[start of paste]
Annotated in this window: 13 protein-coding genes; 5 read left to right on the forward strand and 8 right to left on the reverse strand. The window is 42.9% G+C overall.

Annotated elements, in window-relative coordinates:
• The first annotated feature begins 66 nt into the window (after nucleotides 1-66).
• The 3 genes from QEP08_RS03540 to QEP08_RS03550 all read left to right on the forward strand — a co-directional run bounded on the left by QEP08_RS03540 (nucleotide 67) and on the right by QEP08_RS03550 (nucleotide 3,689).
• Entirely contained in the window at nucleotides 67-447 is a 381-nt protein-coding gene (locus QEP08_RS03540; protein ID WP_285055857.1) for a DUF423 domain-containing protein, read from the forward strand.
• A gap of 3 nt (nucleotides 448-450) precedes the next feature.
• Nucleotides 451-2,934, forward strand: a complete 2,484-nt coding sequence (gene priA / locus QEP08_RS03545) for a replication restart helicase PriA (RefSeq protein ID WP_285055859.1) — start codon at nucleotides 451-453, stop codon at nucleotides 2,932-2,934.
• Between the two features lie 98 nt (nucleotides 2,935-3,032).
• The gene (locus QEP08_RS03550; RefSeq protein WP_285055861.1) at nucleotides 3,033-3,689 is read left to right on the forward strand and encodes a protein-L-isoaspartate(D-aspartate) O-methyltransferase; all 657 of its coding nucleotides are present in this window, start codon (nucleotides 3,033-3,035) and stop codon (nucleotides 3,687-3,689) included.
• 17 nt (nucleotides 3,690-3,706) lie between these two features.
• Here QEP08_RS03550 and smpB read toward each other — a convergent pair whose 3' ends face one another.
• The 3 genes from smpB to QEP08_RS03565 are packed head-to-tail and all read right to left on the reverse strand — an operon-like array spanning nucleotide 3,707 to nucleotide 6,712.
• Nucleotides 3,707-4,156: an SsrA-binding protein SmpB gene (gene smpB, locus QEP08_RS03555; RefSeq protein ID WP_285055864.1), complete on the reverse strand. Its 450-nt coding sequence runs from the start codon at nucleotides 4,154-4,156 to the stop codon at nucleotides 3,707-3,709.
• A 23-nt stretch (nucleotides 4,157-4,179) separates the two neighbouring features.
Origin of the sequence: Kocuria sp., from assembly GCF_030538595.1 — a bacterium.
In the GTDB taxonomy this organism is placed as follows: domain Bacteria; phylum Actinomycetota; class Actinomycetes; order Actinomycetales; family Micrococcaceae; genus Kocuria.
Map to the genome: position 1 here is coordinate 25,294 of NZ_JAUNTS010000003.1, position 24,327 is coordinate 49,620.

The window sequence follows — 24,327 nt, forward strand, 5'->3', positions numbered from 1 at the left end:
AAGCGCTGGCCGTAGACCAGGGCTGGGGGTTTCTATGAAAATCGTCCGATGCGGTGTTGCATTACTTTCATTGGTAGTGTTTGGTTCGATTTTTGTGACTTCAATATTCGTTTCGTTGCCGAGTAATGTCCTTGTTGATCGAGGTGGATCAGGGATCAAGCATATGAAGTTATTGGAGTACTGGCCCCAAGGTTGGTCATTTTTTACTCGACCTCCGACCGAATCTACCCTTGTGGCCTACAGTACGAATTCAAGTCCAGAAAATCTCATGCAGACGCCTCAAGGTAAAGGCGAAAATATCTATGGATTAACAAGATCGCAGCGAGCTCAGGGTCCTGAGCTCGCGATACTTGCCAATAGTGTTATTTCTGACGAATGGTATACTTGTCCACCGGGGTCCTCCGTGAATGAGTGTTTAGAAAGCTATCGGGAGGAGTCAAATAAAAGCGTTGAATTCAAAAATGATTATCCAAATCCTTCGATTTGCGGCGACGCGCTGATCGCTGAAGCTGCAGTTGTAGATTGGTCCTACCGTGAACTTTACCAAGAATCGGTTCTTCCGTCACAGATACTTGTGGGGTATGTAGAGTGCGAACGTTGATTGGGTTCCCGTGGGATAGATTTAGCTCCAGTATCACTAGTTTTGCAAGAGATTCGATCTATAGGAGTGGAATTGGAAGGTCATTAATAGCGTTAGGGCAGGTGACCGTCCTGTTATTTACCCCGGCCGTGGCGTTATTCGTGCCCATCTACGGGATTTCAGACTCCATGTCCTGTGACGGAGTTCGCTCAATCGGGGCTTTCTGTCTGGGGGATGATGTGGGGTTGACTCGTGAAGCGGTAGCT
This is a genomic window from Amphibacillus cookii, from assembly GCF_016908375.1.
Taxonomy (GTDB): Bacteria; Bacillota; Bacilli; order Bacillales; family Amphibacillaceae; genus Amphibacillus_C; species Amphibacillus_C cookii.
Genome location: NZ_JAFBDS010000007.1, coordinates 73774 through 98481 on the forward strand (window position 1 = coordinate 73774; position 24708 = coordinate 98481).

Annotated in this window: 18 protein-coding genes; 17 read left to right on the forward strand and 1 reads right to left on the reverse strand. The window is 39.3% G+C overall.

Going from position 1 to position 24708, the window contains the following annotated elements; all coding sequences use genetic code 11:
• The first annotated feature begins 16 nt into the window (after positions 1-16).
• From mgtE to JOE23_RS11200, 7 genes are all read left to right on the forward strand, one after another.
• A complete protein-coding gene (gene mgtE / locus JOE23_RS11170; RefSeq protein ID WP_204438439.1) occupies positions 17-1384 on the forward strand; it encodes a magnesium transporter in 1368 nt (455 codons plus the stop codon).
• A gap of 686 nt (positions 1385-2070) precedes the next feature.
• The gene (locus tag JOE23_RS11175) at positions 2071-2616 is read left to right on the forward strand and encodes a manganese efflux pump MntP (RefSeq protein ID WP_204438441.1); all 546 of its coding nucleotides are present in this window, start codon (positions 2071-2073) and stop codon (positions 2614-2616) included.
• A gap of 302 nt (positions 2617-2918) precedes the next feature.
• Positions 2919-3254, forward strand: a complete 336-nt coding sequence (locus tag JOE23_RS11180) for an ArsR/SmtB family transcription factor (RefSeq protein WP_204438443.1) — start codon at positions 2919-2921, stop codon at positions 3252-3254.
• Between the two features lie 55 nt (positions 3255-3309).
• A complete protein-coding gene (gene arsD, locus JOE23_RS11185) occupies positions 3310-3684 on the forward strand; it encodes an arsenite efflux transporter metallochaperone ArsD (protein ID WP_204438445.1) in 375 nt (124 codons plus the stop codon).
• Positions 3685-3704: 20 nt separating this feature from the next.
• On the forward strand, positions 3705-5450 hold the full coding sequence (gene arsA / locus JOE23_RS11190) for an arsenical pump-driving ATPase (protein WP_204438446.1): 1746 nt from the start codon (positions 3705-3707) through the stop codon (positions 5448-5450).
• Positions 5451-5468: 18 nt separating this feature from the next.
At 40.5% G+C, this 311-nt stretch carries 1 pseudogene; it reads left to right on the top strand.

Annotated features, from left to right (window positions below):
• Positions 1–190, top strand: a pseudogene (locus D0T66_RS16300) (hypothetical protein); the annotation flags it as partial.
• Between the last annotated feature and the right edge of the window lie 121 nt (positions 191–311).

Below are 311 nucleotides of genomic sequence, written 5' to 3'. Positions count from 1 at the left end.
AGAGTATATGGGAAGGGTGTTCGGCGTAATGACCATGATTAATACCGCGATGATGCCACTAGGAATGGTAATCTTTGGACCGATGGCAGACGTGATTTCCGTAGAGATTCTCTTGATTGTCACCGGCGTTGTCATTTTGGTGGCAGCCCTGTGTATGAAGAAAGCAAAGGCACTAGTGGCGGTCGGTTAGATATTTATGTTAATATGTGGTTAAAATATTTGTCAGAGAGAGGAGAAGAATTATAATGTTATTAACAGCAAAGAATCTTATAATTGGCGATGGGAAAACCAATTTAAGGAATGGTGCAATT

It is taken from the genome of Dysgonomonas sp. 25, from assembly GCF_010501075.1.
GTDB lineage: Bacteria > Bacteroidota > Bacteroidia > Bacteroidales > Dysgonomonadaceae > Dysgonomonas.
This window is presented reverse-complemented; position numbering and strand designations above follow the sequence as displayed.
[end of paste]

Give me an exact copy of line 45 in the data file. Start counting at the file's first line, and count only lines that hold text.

This window is presented reverse-complemented; position numbering and strand designations above follow the sequence as displayed.